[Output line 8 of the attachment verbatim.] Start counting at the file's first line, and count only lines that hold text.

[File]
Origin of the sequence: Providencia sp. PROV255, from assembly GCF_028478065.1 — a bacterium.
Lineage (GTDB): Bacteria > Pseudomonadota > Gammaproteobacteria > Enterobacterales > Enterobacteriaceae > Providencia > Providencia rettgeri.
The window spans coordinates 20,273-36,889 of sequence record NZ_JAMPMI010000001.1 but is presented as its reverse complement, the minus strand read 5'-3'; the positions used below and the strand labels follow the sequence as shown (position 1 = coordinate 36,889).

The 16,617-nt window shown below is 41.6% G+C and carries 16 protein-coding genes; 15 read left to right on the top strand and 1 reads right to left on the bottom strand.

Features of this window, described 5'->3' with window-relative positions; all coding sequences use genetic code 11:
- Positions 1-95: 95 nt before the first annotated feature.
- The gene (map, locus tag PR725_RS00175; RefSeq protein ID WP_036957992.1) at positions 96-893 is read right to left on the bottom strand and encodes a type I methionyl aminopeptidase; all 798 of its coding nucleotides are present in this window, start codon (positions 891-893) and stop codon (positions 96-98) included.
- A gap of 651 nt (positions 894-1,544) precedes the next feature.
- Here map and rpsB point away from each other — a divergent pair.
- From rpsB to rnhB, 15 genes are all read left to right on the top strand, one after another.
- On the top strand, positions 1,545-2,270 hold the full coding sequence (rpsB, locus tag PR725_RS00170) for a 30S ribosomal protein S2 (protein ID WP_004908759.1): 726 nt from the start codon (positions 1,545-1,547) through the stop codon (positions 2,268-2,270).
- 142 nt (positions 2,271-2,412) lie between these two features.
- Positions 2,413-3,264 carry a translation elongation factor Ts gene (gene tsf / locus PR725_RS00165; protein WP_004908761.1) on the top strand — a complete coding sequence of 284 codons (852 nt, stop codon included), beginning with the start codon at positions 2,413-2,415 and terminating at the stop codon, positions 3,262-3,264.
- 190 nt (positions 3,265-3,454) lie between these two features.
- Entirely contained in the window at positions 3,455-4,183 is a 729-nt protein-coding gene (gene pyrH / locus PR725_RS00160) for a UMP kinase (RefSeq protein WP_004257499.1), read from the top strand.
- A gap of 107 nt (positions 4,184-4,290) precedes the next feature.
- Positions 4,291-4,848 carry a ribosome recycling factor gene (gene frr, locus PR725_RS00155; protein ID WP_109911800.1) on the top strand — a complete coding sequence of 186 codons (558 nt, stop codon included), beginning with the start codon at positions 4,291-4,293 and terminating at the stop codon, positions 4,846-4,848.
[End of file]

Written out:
- A gap of 651 nt (positions 894-1,544) precedes the next feature.